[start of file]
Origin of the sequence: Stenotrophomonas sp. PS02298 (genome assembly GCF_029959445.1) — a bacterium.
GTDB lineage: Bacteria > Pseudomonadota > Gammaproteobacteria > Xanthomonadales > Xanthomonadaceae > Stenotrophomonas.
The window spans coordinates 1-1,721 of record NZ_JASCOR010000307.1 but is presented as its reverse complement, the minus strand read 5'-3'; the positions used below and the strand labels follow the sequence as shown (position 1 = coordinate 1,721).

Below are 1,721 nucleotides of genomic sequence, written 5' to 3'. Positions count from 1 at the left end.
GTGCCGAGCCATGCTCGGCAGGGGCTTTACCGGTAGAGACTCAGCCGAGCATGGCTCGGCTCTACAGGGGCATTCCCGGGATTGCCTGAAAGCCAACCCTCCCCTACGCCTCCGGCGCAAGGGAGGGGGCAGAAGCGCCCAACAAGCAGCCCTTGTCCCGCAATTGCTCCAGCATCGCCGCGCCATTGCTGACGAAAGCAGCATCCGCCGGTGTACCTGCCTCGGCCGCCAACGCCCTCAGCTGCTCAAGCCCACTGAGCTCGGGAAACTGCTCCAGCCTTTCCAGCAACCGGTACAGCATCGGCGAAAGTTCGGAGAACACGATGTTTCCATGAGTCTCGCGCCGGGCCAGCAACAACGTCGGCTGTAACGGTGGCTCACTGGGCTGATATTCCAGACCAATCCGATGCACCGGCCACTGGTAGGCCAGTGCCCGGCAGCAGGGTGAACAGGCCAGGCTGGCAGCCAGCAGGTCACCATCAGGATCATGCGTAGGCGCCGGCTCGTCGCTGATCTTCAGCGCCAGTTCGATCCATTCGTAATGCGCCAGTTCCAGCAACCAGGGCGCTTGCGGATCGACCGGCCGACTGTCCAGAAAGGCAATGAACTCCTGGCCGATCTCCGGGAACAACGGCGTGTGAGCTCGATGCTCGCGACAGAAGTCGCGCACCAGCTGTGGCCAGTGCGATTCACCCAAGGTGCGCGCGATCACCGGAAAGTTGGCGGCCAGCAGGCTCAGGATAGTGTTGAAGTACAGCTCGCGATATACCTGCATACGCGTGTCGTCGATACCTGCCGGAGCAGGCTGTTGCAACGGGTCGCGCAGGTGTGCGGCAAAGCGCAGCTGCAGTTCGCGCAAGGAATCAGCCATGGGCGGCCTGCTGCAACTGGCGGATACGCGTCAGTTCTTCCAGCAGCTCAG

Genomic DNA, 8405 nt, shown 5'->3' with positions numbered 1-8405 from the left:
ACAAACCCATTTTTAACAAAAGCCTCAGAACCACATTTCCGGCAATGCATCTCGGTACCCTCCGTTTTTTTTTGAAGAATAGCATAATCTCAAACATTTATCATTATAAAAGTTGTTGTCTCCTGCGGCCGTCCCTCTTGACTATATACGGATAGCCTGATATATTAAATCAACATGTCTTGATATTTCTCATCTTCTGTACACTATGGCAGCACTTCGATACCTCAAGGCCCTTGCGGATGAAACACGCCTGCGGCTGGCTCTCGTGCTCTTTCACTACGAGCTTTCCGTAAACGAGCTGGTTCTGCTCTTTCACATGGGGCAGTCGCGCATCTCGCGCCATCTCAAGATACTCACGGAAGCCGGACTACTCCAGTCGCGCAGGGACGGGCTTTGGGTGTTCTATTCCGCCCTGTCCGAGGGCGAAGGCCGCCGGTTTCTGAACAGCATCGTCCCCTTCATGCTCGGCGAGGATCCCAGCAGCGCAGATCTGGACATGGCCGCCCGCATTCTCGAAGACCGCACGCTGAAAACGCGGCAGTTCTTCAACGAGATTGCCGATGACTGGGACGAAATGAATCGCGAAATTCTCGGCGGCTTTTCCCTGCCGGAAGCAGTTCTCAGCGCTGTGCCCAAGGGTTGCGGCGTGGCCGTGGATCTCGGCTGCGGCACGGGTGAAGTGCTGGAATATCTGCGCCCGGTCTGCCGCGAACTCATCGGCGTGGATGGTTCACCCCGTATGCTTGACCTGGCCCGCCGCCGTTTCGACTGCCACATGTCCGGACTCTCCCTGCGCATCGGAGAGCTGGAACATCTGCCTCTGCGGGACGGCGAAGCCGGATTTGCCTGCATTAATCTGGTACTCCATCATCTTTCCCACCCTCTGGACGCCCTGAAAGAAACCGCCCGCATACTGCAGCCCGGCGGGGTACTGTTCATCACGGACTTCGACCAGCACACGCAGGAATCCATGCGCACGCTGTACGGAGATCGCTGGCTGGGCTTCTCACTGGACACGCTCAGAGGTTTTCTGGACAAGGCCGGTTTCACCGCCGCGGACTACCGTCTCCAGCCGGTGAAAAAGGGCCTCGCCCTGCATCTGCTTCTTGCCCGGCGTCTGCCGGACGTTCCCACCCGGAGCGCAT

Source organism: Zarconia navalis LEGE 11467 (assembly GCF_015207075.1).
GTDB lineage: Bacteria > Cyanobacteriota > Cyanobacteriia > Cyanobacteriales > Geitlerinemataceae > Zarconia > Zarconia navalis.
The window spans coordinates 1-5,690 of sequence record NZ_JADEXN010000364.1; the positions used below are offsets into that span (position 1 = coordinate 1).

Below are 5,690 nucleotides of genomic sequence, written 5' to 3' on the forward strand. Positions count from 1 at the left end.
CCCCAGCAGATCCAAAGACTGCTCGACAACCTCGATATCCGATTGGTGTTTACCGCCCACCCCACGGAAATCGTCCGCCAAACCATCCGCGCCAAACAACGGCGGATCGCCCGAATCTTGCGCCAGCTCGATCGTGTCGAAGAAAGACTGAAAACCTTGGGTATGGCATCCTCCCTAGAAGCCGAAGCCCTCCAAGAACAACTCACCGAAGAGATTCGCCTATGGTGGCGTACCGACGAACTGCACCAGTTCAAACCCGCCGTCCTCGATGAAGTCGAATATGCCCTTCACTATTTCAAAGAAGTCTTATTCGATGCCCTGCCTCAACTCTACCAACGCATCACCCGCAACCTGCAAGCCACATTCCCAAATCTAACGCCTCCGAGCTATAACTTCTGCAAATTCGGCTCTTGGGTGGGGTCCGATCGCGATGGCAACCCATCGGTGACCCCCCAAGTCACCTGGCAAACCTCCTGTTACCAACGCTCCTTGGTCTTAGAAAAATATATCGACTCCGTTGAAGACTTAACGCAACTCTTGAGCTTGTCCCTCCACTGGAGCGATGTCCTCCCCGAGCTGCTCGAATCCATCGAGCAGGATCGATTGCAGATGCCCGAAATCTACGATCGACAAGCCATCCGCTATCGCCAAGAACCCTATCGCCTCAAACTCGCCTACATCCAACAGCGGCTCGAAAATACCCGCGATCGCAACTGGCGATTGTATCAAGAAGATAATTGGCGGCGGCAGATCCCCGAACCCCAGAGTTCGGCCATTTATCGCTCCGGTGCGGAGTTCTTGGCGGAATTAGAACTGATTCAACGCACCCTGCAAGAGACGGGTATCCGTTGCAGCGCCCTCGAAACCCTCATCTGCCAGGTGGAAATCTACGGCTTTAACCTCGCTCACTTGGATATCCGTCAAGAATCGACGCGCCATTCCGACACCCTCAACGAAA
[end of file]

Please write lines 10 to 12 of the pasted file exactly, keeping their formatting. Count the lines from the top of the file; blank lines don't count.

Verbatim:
The window spans coordinates 1-5,690 of sequence record NZ_JADEXN010000364.1; the positions used below are offsets into that span (position 1 = coordinate 1).

Below are 5,690 nucleotides of genomic sequence, written 5' to 3' on the forward strand. Positions count from 1 at the left end.
CCCCAGCAGATCCAAAGACTGCTCGACAACCTCGATATCCGATTGGTGTTTACCGCCCACCCCACGGAAATCGTCCGCCAAACCATCCGCGCCAAACAACGGCGGATCGCCCGAATCTTGCGCCAGCTCGATCGTGTCGAAGAAAGACTGAAAACCTTGGGTATGGCATCCTCCCTAGAAGCCGAAGCCCTCCAAGAACAACTCACCGAAGAGATTCGCCTATGGTGGCGTACCGACGAACTGCACCAGTTCAAACCCGCCGTCCTCGATGAAGTCGAATATGCCCTTCACTATTTCAAAGAAGTCTTATTCGATGCCCTGCCTCAACTCTACCAACGCATCACCCGCAACCTGCAAGCCACATTCCCAAATCTAACGCCTCCGAGCTATAACTTCTGCAAATTCGGCTCTTGGGTGGGGTCCGATCGCGATGGCAACCCATCGGTGACCCCCCAAGTCACCTGGCAAACCTCCTGTTACCAACGCTCCTTGGTCTTAGAAAAATATATCGACTCCGTTGAAGACTTAACGCAACTCTTGAGCTTGTCCCTCCACTGGAGCGATGTCCTCCCCGAGCTGCTCGAATCCATCGAGCAGGATCGATTGCAGATGCCCGAAATCTACGATCGACAAGCCATCCGCTATCGCCAAGAACCCTATCGCCTCAAACTCGCCTACATCCAACAGCGGCTCGAAAATACCCGCGATCGCAACTGGCGATTGTATCAAGAAGATAATTGGCGGCGGCAGATCCCCGAACCCCAGAGTTCGGCCATTTATCGCTCCGGTGCGGAGTTCTTGGCGGAATTAGAACTGATTCAACGCACCCTGCAAGAGACGGGTATCCGTTGCAGCGCCCTCGAAACCCTCATCTGCCAGGTGGAAATCTACGGCTTTAACCTCGCTCACTTGGATATCCGTCAAGAATCGACGCGCCATTCCGACACCCTCAACGAAA